Re: Interpolation on WaveShaperNode?

On 4/6/13 12:09 AM, Chris Rogers wrote:
> On Thu, Apr 4, 2013 at 6:57 PM, robert bristow-johnson 
> < <>> wrote:
>     On 4/4/13 7:06 PM, Chris Rogers wrote:
>         Another aspect of the WaveShaperNode is anti-aliasing.  In
>         certain cases it would be great to be able to up-sample the
>         signal before applying the shaping, then down-sampling.  This
>         is to avoid the extremely harsh aliasing that can occur in
>         applications such as guitar amp simulations.  Once again we
>         could have an attribute .upsample ("none", "2x", "4x") or
>         something like that.  Then the default value for that would be
>         "none" I think.
>     just lurking, and i haven't looked at the code at all, but thought
>     i might mention a couple of things that might be applicable.
>     if you can get away from table lookup and implement the waveshaper
>     by use of a pure polynomial if finite order, you can get a solid
>     handle on aliasing.  a finite-order polynomial is not as general
>     and a general lookup table, but for the purposes of distortion (or
>     "warmth" or whatever) in audio, it might be closer to what you
>     want anyway.  you can fit polynomials to tube curves and the sort
>     pretty well.
>     the images generated is no higher in frequency than the order of
>     the polynomial (let's call that M) times the highest frequency.
>      if that highest frequency is potentially Nyquist, then upsampling
>     by a factor of N means that the highest frequency is the *new*
>     Nyquist/N.  that makes the highest frequency image (M/N)*Nyquist.
>      you can allow aliases as long as they don't get back into your
>     original baseband which is below the new Nyquist/N.  that means
>         2*Nyquist - (M/N)*Nyquist > Nyquist/N
>     or
>         2*N - M > 1
>     or
>         M <  2*N - 1
>     if you upsample by 2x, you can have a 3rd-order polynomial.  if
>     you upsample by 4x, you can have a 7th-order polynomial.
>     then a decent brick-wall LPF with cutoff at Nyquist/N to kill the
>     images and aliases.   then downsample by factor of N and you have
>     output.  you will get the distortion components you were meant to
>     get (harmonics) and no non-harmonic components which are the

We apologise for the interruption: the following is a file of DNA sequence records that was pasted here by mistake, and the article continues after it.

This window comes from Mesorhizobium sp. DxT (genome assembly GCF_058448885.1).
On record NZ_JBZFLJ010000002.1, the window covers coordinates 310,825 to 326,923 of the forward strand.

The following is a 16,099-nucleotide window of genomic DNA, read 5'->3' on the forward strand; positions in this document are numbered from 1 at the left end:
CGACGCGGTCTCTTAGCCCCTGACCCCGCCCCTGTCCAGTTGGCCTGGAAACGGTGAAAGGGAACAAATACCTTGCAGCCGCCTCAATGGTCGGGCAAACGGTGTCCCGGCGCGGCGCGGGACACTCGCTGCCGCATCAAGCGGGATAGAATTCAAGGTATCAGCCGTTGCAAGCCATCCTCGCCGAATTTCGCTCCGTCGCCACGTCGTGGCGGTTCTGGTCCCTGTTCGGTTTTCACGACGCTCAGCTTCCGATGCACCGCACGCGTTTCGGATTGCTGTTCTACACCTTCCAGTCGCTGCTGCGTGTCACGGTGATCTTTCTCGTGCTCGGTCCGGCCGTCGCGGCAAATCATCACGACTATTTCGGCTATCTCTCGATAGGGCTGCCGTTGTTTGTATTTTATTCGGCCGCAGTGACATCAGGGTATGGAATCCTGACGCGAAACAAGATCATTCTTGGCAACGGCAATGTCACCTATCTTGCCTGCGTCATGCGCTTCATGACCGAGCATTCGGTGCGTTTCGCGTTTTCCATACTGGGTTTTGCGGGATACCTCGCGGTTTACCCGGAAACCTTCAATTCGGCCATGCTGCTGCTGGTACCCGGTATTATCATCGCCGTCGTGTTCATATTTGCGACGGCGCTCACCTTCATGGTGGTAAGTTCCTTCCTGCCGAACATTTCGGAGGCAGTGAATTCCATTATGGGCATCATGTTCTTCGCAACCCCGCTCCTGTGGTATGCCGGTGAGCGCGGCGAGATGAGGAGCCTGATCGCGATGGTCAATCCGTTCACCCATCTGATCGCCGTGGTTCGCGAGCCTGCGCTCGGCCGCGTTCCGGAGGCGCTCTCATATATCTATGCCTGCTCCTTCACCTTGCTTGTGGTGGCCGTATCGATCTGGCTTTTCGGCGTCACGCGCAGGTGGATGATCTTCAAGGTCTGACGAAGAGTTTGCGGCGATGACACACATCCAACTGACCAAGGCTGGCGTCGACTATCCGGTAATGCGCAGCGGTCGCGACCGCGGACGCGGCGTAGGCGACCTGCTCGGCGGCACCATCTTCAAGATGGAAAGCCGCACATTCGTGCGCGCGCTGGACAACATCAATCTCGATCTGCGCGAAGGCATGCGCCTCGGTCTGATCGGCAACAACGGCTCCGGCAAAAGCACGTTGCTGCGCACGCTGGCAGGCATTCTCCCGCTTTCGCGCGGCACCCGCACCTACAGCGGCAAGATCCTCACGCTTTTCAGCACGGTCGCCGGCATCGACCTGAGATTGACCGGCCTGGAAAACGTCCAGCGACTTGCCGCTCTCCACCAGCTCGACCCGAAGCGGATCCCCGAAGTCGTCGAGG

>     tell-tales of aliasing and cheezy distortion.
>     you can do this with table lookup if you make sure the table ain't
>     defined to wildly (like if it's implementing a Mth-order
>     polynomial), have enough points in the table (memory is cheap),
>     and at least linearly interpolate between points.  how many points
>     you need (based on what interpolation is done between points) in
>     the table is something that i had done some analysis about long
>     ago, but i might be able to find notes.  if computational burden
>     is no problem, i might suggest implementing this as a polynomial
>     and use Horner's rule.
>     just an idea.
> Thanks Robert, this is really valuable information.  I'd still like to 
> support general shaping curves and bit-crushing applications.  But I'd 
> really like to get the highest quality sound and best general purpose 
> approach that is possible, especially for these "warming" applications.

probably, for generality and for efficiency regarding speed, you might 
want to implement the non-linear function simply with table lookup and 
linear interpolation.  that is less computation than computing a 
7th-order polynomial directly using the Horner method.  but i might 
suggest that what goes *into* that table are the points of a polynomial 
of limited order.  neglecting the error from linear interpolation (which 
can be very, very small if there are a decent number of points in the 
table), then they are mathematically equivalent, and since it's usually 
the case that memory is cheap, you may as well do this with a table.

but if you define points in the table that would be the same as 
evaluating the limited-order polynomial, then you still enjoy the 
benefits of limited frequency to the images, and with enough upsampling 
(and downsampling on the other end), you can totally lose the 
non-harmonic aliasing (from foldover around Nyquist) that makes some 
digital distortion algs sound cheesy.  again, you can do a 7th-order 
polynomial with no aliasing if you upsample 4x and, at the output, LPF 
well and downsample 4x.  and you can make a 7th-order polynomial fit 
practically any tube curve to a very good fit.

whether that 7th-order polynomial is implemented directly or is 
implemented with a decently large lookup table and linear interpolation, 
that shouldn't matter.  but if your table implements some wild-and-crazy 
function with discontinuities or with amazing slopes and corners, that 
might generate harmonics that fold over and cause aliases that you can't 
get rid of.


r b-j        

"Imagination is more important than knowledge."

Received on Saturday, 6 April 2013 22:13:10 UTC